The purple Midnight veiled that mystic meeting
With her most starry canopy, and seating
Thyself by thine adorer, what befell?
This cave was surely shaped out for the greeting
Of an enamoured Goddess, and the cell
Haunted by holy Love - the earliest oracle!

CXIX.

And didst thou not, thy breast to his replying,
Blend a celestial with a human heart;
And Love, which dies as it was born, in sighing,
Share with immortal transports? could thine art
Make them indeed immortal, and impart
The purity of heaven to earthly joys,
Expel the venom and not blunt the dart -
The dull satiety which all destroys -
And root from out the soul the deadly weed which cloys?

CXX.

Alas! our young affections run to waste,
Or water but the desert: whence arise
But weeds of dark luxuriance, tares of haste,
Rank at the core, though tempting to the eyes,
Flowers whose wild odours breathe but agonies,
And trees whose gums are poison; such the plants
Which spring beneath her steps as Passion flies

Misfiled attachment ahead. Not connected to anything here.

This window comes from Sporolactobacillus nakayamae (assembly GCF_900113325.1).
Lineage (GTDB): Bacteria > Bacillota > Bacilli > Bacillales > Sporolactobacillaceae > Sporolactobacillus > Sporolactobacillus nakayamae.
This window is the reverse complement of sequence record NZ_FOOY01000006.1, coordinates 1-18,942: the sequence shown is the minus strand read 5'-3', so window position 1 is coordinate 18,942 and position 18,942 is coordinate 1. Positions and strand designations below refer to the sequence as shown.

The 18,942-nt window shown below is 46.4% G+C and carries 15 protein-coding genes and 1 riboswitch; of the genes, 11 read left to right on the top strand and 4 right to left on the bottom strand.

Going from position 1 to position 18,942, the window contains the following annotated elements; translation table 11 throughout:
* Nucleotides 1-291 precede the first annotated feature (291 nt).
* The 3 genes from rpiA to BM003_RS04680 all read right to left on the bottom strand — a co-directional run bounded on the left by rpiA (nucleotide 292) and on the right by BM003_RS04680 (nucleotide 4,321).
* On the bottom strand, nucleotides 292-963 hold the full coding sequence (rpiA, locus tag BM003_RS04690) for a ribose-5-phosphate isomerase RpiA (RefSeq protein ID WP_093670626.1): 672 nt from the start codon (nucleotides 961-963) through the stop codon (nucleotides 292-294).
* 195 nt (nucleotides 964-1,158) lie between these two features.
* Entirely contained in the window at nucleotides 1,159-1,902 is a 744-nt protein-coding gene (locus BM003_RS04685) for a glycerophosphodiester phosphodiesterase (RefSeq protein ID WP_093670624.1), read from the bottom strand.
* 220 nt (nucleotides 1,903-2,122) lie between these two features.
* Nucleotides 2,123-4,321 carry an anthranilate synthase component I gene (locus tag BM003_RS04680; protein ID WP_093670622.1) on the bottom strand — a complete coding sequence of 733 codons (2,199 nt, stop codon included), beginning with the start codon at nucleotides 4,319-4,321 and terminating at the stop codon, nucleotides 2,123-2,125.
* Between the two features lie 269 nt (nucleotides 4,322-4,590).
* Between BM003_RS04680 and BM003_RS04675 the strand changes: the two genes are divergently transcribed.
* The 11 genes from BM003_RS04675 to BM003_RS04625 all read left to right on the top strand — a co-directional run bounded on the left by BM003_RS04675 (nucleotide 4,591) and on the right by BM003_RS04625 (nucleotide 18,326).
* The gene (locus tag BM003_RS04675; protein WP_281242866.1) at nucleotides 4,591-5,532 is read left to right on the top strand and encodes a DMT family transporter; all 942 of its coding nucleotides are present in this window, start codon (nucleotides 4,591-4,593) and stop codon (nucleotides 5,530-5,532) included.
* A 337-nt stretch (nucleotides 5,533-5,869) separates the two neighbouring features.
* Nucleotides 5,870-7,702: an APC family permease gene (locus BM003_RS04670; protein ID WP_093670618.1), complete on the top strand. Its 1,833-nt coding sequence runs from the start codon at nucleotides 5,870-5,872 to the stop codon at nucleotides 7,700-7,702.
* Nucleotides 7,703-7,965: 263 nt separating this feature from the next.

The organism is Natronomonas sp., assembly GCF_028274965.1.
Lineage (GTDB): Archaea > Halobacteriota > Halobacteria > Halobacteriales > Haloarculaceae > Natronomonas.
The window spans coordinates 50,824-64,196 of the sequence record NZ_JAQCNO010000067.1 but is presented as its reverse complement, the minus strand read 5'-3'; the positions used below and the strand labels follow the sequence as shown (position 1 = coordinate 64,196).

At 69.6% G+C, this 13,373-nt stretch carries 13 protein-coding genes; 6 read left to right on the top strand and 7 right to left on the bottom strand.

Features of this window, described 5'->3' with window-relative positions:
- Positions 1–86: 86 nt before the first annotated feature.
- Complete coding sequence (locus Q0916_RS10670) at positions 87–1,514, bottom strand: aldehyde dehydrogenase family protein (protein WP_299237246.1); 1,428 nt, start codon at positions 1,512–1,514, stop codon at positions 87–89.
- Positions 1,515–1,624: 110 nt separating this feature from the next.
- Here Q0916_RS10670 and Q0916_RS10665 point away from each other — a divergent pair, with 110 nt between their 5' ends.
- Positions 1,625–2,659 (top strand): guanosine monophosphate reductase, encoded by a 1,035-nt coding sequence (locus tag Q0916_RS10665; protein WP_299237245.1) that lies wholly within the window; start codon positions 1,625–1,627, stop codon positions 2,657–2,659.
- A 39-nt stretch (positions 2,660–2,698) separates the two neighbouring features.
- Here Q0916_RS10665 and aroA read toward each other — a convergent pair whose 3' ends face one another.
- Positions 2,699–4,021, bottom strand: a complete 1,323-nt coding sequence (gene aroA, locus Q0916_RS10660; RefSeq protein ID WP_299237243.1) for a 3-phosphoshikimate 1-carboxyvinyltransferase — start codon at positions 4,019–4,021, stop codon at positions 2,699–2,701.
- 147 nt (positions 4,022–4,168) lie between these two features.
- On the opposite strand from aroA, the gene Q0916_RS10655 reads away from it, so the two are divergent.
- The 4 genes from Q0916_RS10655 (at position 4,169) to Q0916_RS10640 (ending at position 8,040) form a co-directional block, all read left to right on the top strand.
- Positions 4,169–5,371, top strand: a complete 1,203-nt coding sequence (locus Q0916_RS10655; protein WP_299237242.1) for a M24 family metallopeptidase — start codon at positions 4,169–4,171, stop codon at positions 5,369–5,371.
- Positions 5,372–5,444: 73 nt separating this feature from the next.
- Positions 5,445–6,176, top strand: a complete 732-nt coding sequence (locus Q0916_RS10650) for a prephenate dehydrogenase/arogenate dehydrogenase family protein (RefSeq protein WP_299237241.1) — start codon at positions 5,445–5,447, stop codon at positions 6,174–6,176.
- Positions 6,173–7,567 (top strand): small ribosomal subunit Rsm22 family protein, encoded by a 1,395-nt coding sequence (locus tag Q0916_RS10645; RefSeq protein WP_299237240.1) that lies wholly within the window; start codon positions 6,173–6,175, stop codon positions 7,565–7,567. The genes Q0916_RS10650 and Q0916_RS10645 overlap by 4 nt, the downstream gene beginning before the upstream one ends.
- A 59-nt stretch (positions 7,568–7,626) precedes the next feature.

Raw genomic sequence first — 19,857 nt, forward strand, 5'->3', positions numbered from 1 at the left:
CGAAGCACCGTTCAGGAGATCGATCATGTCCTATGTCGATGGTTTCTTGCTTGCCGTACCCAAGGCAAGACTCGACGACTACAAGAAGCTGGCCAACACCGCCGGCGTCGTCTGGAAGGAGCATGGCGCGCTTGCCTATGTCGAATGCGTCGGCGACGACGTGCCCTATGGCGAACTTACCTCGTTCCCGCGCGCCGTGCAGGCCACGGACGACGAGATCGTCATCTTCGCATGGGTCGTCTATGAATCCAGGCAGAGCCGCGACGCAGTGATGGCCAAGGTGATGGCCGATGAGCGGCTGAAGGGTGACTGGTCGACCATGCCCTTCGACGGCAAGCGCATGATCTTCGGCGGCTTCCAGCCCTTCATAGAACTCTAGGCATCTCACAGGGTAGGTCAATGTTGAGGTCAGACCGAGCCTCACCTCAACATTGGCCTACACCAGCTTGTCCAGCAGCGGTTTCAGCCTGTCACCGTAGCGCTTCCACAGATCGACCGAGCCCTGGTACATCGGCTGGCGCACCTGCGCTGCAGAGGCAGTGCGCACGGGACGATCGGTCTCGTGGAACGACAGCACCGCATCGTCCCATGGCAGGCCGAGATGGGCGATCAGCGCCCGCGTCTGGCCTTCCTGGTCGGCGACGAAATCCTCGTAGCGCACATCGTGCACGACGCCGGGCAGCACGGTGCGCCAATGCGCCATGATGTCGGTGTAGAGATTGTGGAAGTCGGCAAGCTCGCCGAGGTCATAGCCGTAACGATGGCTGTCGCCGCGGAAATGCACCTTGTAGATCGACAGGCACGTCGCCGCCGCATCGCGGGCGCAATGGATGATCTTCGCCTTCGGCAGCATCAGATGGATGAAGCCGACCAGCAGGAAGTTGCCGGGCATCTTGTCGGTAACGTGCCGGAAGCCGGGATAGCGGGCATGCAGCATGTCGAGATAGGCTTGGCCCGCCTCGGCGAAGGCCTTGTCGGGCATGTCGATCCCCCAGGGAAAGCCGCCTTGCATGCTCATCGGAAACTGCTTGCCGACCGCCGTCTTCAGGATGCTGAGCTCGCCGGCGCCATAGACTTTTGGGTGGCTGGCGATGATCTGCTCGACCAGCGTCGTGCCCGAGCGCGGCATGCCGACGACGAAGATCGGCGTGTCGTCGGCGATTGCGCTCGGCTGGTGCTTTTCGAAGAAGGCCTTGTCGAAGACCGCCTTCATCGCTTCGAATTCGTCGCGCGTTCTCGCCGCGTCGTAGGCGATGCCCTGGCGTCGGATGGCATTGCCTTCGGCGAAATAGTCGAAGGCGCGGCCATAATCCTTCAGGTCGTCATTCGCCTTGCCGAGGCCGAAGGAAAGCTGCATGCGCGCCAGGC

O’er the world’s wilderness, and vainly pants
For some celestial fruit forbidden to our wants.

CXXI.

O Love! no habitant of earth thou art -
An unseen seraph, we believe in thee, -
A faith whose martyrs are the broken heart,
But never yet hath seen, nor e’er shall see,
The naked eye, thy form, as it should be;
The mind hath made thee, as it peopled heaven,
Even with its own desiring phantasy,
And to a thought such shape and image given,
As haunts the unquenched soul - parched - wearied - wrung - and riven.

CXXII.

Of its own beauty is the mind diseased,
And fevers into false creation; - where,
Where are the forms the sculptor’s soul hath seized?
In him alone. Can Nature show so fair?
Where are the charms and virtues which we dare
Conceive in boyhood and pursue as men,
The unreached Paradise of our despair,
Which o’er-informs the pencil and the pen,
And overpowers the page where it would bloom again.

CXXIII.

Who loves, raves - ’tis youth’s frenzy - but the cure
Is bitterer still; as charm by charm unwinds
Which robed our idols, and we see too sure
Nor worth nor beauty dwells from out the mind’s
Ideal shape of such; yet still it binds
The fatal spell, and still it draws us on,
Reaping the whirlwind from the oft-sown winds;
The stubborn heart, its alchemy begun,
Seems ever near the prize - wealthiest when most undone.

CXXIV.

We wither from our youth, we gasp away -
Sick - sick; unfound the boon, unslaked the thirst,